We have to be open enough to change the mantras that run 24/7 in our minds.
Jack Canfield teaches that it takes 100 positive statements to eliminate one negative thought or belief. Affirm each other, learn to take compliments yourself…it is vitally important to begin believing that you are a child of God and as the poster says, “God don’t make no junk.”
Write down affirmations for you. Not what you already believe, but what you want to believe someday. Like, I knew without a doubt that I was dumb. My teachers, my grades, and my parents surely stressed that to me often enough. One of my first affirmations was “I am intelligent.” Did I believe it? No. But say it enough and it will become your truth. Make yourself a list which will basically be the opposite of what you currently tell yourself. I am including some instructions use to I teach affirmations here.
Creating affirmations might seem like a ‘no-brainer’ at first glance. But wait… like any other skill in life there are a right and a wrong way to create them.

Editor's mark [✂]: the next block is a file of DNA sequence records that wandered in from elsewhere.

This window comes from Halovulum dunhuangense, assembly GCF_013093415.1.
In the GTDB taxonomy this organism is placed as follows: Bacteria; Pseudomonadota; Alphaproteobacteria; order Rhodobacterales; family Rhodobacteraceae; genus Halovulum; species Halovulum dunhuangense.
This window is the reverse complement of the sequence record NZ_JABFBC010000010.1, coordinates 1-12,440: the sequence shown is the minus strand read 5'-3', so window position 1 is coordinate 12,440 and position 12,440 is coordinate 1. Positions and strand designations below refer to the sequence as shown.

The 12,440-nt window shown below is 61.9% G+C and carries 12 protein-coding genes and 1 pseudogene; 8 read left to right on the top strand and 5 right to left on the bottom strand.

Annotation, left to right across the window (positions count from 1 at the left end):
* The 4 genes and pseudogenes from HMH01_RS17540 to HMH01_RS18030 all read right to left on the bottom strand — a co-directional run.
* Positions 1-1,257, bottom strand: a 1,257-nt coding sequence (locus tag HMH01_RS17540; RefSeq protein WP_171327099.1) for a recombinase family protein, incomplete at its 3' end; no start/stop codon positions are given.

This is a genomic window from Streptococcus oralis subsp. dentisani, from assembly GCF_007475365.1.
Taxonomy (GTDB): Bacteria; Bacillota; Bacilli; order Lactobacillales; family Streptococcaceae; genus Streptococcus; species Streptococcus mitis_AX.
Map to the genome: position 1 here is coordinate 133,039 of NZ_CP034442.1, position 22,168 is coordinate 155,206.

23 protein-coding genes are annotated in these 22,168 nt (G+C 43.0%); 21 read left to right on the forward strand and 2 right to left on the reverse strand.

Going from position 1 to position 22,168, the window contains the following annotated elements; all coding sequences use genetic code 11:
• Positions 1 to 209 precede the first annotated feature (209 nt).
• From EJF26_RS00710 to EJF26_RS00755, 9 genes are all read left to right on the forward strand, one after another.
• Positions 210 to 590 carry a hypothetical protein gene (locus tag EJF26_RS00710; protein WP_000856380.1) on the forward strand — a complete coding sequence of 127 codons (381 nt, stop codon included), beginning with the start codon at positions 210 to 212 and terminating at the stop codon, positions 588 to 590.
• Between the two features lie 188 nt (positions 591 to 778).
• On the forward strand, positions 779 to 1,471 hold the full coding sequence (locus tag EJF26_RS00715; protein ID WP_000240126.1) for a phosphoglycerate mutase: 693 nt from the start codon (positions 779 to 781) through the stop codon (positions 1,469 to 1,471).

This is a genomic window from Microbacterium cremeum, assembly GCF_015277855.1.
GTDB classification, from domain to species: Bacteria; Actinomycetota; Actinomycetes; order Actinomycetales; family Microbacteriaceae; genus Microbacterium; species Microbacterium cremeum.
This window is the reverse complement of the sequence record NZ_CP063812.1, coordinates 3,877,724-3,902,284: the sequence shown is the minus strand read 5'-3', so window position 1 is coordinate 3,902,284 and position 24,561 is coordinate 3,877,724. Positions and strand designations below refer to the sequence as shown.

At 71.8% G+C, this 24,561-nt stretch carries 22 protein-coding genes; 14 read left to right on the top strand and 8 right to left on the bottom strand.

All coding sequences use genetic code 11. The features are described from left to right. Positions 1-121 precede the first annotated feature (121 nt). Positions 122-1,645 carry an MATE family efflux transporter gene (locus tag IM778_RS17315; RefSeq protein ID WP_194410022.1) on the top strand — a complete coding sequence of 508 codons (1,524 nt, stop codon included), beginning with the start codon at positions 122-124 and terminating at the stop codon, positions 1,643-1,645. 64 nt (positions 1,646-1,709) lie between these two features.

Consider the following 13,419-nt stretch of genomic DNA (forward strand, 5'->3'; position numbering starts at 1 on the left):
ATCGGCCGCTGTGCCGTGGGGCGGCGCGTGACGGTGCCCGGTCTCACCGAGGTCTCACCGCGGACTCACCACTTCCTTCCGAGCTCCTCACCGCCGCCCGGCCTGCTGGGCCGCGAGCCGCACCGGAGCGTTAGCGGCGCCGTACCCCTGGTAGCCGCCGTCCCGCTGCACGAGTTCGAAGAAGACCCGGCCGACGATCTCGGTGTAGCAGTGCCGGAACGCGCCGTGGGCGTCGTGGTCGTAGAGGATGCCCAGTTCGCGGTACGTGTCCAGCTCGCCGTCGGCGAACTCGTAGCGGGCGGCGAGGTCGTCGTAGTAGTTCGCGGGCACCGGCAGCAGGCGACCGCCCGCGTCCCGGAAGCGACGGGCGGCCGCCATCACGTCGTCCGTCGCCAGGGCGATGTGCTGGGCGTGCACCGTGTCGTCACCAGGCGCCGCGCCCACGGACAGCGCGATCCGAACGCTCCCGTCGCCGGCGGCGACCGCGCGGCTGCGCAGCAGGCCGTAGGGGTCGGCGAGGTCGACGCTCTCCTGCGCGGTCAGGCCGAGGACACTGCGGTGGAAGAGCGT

Creating affirmations the wrong way will result in nothing more than wasted time. You will frustrate, get discouraged with your progress and end up being one of the legions saying ‘Affirmations don’t work!’. But affirmations DO work and they can work for you. Right here you will find out how to create affirmations of the highest quality.
So rather than create them the wrong way or even worse — end up programming yourself in destructive and negative ways, follow the guidelines below and succeed!
How To Create Affirmations…
Here are the nuts and bolts of creating affirmations – awesome life changing, brain reprogramming, affirmations…
1. Determine the ‘voice’ your affirmations will have.
There are three possible voices to use:
– First Person
– Second Person